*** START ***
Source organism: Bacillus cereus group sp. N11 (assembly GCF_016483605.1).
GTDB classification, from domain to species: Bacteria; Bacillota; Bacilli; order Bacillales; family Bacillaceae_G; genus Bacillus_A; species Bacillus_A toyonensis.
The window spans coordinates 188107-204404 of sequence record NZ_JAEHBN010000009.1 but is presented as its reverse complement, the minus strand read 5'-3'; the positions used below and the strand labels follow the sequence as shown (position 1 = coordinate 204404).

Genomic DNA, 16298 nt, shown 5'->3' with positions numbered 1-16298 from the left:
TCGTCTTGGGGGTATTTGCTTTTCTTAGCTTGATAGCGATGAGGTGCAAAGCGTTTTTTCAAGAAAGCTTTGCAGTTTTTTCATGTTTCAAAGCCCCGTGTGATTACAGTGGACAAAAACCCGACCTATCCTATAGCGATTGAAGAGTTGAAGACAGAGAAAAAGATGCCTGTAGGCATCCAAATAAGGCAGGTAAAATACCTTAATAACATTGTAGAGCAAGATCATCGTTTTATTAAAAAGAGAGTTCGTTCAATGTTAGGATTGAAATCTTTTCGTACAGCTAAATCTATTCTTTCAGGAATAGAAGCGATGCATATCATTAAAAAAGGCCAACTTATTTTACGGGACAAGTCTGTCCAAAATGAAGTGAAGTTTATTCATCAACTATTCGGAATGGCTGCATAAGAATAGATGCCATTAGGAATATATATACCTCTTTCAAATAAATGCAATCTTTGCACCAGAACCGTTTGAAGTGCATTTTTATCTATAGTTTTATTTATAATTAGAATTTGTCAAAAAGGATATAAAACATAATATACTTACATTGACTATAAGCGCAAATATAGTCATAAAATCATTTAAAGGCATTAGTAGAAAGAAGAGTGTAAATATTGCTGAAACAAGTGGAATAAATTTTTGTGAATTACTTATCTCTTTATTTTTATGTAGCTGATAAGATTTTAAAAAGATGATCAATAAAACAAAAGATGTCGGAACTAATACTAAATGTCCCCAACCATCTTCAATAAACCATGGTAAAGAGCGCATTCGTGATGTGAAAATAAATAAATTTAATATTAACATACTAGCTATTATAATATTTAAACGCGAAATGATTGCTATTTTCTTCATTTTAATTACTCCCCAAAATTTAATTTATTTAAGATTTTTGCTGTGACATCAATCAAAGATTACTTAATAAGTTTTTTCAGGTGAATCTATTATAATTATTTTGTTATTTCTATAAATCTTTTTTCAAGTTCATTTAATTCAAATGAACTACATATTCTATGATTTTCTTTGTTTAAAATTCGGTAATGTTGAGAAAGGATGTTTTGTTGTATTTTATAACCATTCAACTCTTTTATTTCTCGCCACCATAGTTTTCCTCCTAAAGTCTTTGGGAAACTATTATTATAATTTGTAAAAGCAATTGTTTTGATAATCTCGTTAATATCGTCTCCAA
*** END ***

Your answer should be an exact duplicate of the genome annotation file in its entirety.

Source organism: Bacillus cereus group sp. N11 (assembly GCF_016483605.1).
GTDB classification, from domain to species: Bacteria; Bacillota; Bacilli; order Bacillales; family Bacillaceae_G; genus Bacillus_A; species Bacillus_A toyonensis.
The window spans coordinates 188107-204404 of sequence record NZ_JAEHBN010000009.1 but is presented as its reverse complement, the minus strand read 5'-3'; the positions used below and the strand labels follow the sequence as shown (position 1 = coordinate 204404).

Genomic DNA, 16298 nt, shown 5'->3' with positions numbered 1-16298 from the left:
TCGTCTTGGGGGTATTTGCTTTTCTTAGCTTGATAGCGATGAGGTGCAAAGCGTTTTTTCAAGAAAGCTTTGCAGTTTTTTCATGTTTCAAAGCCCCGTGTGATTACAGTGGACAAAAACCCGACCTATCCTATAGCGATTGAAGAGTTGAAGACAGAGAAAAAGATGCCTGTAGGCATCCAAATAAGGCAGGTAAAATACCTTAATAACATTGTAGAGCAAGATCATCGTTTTATTAAAAAGAGAGTTCGTTCAATGTTAGGATTGAAATCTTTTCGTACAGCTAAATCTATTCTTTCAGGAATAGAAGCGATGCATATCATTAAAAAAGGCCAACTTATTTTACGGGACAAGTCTGTCCAAAATGAAGTGAAGTTTATTCATCAACTATTCGGAATGGCTGCATAAGAATAGATGCCATTAGGAATATATATACCTCTTTCAAATAAATGCAATCTTTGCACCAGAACCGTTTGAAGTGCATTTTTATCTATAGTTTTATTTATAATTAGAATTTGTCAAAAAGGATATAAAACATAATATACTTACATTGACTATAAGCGCAAATATAGTCATAAAATCATTTAAAGGCATTAGTAGAAAGAAGAGTGTAAATATTGCTGAAACAAGTGGAATAAATTTTTGTGAATTACTTATCTCTTTATTTTTATGTAGCTGATAAGATTTTAAAAAGATGATCAATAAAACAAAAGATGTCGGAACTAATACTAAATGTCCCCAACCATCTTCAATAAACCATGGTAAAGAGCGCATTCGTGATGTGAAAATAAATAAATTTAATATTAACATACTAGCTATTATAATATTTAAACGCGAAATGATTGCTATTTTCTTCATTTTAATTACTCCCCAAAATTTAATTTATTTAAGATTTTTGCTGTGACATCAATCAAAGATTACTTAATAAGTTTTTTCAGGTGAATCTATTATAATTATTTTGTTATTTCTATAAATCTTTTTTCAAGTTCATTTAATTCAAATGAACTACATATTCTATGATTTTCTTTGTTTAAAATTCGGTAATGTTGAGAAAGGATGTTTTGTTGTATTTTATAACCATTCAACTCTTTTATTTCTCGCCACCATAGTTTTCCTCCTAAAGTCTTTGGGAAACTATTATTATAATTTGTAAAAGCAATTGTTTTGATAATCTCGTTAATATCGTCTCCAA